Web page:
And then are ye in this strait and narrow path which leads to eternal life; yea, ye have entered in by the gate; ye have done according to the commandments of the Father and the Son, and ye have received the Holy Ghost, which witnesses of the Father and the Son unto the fulfilling of the promise which he hath made, that if ye entered in by the way ye should receive. (2 Nephi 31:18)
It is clear from the Book of Mormon that the Nephites held the higher priesthood after the order of the Son of God. Jacob said, “Behold, my beloved brethren, I, Jacob, [have] been called of God, and ordained after the manner of his holy order, and [have] been consecrated by my brother Nephi . . .” (2 Nephi 6:2). Later, Alma said, “I would that ye should remember that the Lord God ordained priests, after his holy order, which was after the order of his Son, to teach these things unto the people” (Alma 13:1). The Aaronic Priesthood under the law of Moses was held only by the tribe of Levi. As far as we know, there were no Levites in the Lehi colony. The Melchizedek Priesthood gave Nephi the authority to confer the Holy Ghost upon those willing to follow the example of the Son of God (2 Nephi 31:12). In addition to having a knowledge of Christ, these Lehites knew the doctrines and teachings of Christ. They knew that forgiveness of sins and the gift of eternal life would come only by obedience to the fulness of the gospel of Christ. We have already noted Nephi’s teachings on this subject. His brother Jacob also taught this doctrine: “Wherefore we labored diligently among our people, that we might persuade them to come unto Christ, and partake of the goodness of God, that they might enter into his rest” (Jacob 1:7).
Nephi knew that his testimony of Christ would be preserved and handed down from generation to generation as the standard by which men would be judged. It would be expected that all his seed, as well as any others who received his words, would come to know Christ as he and his followers had done. He labored diligently to write in plainness so that all who would read his words could understand the process of coming to Christ. He noted that “the words which I have spoken shall stand as a testimony against you; for they are sufficient to teach any man the right way; for the right way is to believe in Christ and deny him not” (2 Nephi 25:22, 28).
Nephi knew that Christ would be born in the land of Jerusalem six hundred years from the time Lehi’s colony left (1 Nephi 19:8). With prophetic accuracy and anguish of soul, Nephi foresaw and foretold that during those years many of his seed and the seed of his brethren would reject the testimony of Christ. He called them a “stiffnecked people” and foresaw that there would be great wars and contentions among them for many generations. He also knew that the resurrected Christ would visit his people and establish his law among them (2 Nephi 26:1). Nephi also prophesied that “after the Messiah shall come there shall be signs given unto my people of his birth” (v. 3). The anguish of Nephi’s soul came from knowing that neither his testimony nor even the signs of the Savior’s birth would be sufficient to bring all of his seed to Christ.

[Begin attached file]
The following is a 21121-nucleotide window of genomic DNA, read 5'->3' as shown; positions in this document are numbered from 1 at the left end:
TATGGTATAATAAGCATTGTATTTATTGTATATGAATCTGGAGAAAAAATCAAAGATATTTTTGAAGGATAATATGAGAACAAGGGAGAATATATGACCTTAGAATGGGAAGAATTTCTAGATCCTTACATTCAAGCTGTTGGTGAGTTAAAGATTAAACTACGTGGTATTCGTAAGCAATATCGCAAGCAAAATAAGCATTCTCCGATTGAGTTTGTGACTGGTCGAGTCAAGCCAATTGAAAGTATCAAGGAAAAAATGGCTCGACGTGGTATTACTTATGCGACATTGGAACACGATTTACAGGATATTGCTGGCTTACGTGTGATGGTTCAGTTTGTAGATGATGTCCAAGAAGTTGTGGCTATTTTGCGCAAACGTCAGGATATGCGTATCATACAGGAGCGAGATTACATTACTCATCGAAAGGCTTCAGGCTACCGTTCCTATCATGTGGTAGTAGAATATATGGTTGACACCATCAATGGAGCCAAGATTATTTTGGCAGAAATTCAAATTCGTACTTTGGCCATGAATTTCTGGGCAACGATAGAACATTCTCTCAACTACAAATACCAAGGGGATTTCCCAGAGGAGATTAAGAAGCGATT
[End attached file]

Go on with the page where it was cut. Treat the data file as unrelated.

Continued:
For those who did not kill the prophets but received their testimonies and were looking steadfastly for the coming of Christ, the appearance of the risen Lord would be glorious and beautiful. Nephi said:
But the Son of righteousness shall appear unto them; and he shall heal them, and they shall have peace with him, until three generations shall have passed away, and many of the fourth generation shall have passed away in righteousness. (2 Nephi 26:9)
Nephi’s joy was full as he saw the righteous part of his seed preserved to welcome the Savior of the world. He knew that they would “all come forth, and . . . see with their eyes and feel with their hands and know of a surety that this was Jesus Christ, the light and life of the world” (3 Nephi 11:10–15). This great event would highlight and underscore his own testimony of Christ and would stand as a witness to his words for all future generations.
Nephi’s joy was short lived. With pain of soul he prophesied that
when these things have passed away a speedy destruction cometh unto my people; . . . they sell themselves for naught; for, for the reward of their pride and their foolishness they shall reap destruction; for because they yield unto the devil and choose works of darkness rather than light, therefore they must go down to hell. (2 Nephi 26:10)
They sell themselves for naught. Webster’s dictionary defines the word naught as “nothing, worthless; useless.” What a tragedy! Nephi’s people would give up knowledge, humility, wisdom, peace, and prosperity in exchange for pride, foolishness, and destruction. What his people eventually received was useless, worthless, and as nothing compared to what they gave up. Pride can be defined as taking the credit to oneself for things that are.
They yield unto the devil. By not giving the Lord the credit and by following foolishness, Nephi’s seed “did not dwindle in unbelief, but they did wilfully rebel against the gospel of Christ; and they did teach their children that they should not believe” (4 Nephi 1:38). King Benjamin had earlier taught that when people know Christ and then transgress his laws, they withdraw themselves from the Spirit of the Lord. They lose the guidance of the Lord, make unwise decisions, and will not be blessed, prospered, or preserved. Choosing to follow evil rather than to obey the Lord amounts to coming out in open rebellion against God (Mosiah 2:36–37).